Climate Change & COVID-19: How Pandemic-Driven Changes in Behavior Might Affect Our Environment
This is the first segment of a special two-hour Maine Calling, as we continue to cover the impacts of the COVID-19 pandemic.
The global shutdown of travel and other human activity has been the first, massive reduction of resources and emissions to happen on this scale. It's an inadvertent experiment on how climate change could be slowed if everyone in the world curtailed their actions that harm the environment. We discuss what short-term changes have already been measured, and what may happen in terms of long-term changes due to shifts in behavior and global collaboration – or whether these changes are fleeting.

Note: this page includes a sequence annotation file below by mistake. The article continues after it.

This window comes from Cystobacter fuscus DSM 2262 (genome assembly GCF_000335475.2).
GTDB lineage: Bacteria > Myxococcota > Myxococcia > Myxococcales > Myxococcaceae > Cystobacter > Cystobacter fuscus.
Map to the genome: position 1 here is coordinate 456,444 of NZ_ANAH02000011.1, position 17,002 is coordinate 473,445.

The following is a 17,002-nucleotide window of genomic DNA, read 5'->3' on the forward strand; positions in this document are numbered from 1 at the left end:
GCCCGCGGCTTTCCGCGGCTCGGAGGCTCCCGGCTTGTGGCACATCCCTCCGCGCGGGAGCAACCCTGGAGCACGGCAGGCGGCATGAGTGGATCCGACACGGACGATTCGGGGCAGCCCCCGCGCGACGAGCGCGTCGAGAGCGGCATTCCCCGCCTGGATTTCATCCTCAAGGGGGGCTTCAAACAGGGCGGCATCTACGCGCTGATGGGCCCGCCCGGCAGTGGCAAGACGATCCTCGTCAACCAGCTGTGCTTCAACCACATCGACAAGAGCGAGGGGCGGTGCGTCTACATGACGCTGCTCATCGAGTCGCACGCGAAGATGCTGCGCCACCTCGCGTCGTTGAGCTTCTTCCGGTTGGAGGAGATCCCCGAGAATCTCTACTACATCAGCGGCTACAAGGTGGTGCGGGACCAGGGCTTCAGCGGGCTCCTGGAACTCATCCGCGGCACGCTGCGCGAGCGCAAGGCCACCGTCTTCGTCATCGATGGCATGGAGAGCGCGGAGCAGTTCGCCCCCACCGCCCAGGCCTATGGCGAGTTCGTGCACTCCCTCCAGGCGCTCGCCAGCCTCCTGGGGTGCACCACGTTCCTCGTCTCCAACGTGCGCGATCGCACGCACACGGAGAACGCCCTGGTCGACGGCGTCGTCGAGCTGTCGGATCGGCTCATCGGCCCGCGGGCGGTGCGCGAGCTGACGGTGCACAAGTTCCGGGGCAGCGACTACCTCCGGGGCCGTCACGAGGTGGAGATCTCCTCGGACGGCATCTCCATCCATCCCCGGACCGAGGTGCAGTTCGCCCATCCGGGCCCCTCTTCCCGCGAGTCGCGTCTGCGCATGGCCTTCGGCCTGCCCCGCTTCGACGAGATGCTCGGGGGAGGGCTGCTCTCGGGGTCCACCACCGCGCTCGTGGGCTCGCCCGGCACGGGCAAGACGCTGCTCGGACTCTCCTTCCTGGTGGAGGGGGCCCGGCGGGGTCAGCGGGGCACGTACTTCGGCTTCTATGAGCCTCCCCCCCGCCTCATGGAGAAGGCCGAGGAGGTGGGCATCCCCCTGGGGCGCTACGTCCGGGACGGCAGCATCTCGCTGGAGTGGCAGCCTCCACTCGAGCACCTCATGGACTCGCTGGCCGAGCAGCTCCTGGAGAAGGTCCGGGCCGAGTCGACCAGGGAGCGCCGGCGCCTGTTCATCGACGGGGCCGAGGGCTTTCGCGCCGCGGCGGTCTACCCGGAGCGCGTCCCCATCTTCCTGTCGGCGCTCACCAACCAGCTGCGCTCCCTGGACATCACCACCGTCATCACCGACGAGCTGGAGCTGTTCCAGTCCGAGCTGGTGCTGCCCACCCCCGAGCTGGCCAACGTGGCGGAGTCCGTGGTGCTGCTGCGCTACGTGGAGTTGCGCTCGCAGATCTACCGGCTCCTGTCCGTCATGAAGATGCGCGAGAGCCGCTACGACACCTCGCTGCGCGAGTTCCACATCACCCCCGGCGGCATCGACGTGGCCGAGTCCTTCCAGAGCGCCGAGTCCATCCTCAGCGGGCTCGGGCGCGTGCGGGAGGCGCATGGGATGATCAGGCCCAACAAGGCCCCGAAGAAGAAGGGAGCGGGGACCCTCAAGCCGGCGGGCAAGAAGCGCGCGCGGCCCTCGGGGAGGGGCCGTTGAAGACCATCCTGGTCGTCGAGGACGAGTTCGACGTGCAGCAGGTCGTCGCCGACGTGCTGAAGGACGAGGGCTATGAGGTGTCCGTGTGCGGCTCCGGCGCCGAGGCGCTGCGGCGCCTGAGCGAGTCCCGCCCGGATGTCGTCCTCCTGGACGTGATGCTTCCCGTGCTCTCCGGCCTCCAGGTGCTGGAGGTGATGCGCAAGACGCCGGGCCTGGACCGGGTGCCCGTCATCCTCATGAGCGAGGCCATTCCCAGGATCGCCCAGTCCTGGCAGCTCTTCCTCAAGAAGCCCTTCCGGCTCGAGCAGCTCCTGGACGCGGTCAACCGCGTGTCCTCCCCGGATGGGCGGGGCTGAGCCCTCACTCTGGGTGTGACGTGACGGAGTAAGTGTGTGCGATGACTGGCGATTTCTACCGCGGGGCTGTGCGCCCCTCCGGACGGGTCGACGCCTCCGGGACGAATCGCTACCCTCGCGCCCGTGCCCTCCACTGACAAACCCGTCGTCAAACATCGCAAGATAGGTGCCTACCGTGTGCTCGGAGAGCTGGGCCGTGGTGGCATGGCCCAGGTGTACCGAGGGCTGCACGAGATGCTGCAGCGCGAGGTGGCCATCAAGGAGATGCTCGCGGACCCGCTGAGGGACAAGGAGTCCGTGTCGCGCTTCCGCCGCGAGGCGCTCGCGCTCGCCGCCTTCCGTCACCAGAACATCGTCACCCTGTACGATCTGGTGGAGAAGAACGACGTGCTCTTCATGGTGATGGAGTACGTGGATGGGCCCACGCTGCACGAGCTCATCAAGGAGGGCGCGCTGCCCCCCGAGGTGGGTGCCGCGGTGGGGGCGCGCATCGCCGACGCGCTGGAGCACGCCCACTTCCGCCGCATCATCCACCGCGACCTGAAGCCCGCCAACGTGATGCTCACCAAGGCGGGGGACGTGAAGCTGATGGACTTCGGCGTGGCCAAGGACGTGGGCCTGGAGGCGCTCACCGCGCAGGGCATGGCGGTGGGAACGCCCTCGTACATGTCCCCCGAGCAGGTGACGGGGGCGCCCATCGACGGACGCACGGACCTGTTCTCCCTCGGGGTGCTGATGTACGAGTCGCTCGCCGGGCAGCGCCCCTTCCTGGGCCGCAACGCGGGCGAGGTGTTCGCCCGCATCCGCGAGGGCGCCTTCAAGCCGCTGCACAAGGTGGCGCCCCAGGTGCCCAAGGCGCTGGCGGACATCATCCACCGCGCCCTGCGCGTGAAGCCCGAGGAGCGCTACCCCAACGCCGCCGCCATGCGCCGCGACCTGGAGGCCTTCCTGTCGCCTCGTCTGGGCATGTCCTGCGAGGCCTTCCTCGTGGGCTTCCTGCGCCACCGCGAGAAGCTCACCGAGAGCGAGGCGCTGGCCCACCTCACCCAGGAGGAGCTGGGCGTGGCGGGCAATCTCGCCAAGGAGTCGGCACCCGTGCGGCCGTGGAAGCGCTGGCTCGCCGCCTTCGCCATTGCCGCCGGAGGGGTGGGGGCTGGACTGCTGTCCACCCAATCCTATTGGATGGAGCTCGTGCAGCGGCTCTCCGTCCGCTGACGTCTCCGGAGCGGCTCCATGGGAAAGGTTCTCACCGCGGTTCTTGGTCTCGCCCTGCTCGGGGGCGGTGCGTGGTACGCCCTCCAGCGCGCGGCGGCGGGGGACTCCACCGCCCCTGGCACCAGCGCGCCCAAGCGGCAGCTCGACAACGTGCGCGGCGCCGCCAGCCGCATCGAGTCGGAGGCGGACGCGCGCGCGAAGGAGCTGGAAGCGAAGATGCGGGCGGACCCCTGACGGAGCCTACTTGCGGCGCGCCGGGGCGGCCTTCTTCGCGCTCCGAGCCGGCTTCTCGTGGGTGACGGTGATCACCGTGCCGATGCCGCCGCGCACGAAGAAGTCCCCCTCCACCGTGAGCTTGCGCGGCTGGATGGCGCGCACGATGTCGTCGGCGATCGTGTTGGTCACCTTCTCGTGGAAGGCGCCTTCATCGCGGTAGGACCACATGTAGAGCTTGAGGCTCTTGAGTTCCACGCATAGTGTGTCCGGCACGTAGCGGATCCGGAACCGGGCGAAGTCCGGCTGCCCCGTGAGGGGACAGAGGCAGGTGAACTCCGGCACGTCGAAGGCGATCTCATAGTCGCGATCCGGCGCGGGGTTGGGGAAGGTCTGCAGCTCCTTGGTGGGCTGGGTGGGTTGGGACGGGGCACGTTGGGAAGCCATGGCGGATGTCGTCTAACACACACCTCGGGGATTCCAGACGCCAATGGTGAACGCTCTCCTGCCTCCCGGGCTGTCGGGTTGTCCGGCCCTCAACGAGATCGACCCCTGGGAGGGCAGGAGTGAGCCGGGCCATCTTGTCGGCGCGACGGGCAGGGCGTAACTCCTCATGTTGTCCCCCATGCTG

Call-in guest: Rebecca Lincoln, toxicologist, coordinator of Maine Environmental Public Health Tracking Program, with the Maine Center for Disease Control & Prevention
- Pollution Has Slowed Around The World. Scientists Wonder How That Will Affect Maine
- Maine Public interviews Mayewski about pollution slowdown due to COVID-19
- New EPA Rules Will Increase Air Pollution As The World Suffers A Respiratory Pandemic
- Probing the Black Death for lead pollution insights
- With Fewer Cars On The Road In Mass., Emissions Are (Slightly) Down
- Coronavirus: Goats take over empty streets of seaside town
- From 9/11, a Lesson on Whales, Noise and Stress
- Anthrax Outbreak In Russia Thought To Be Result Of Thawing Permafrost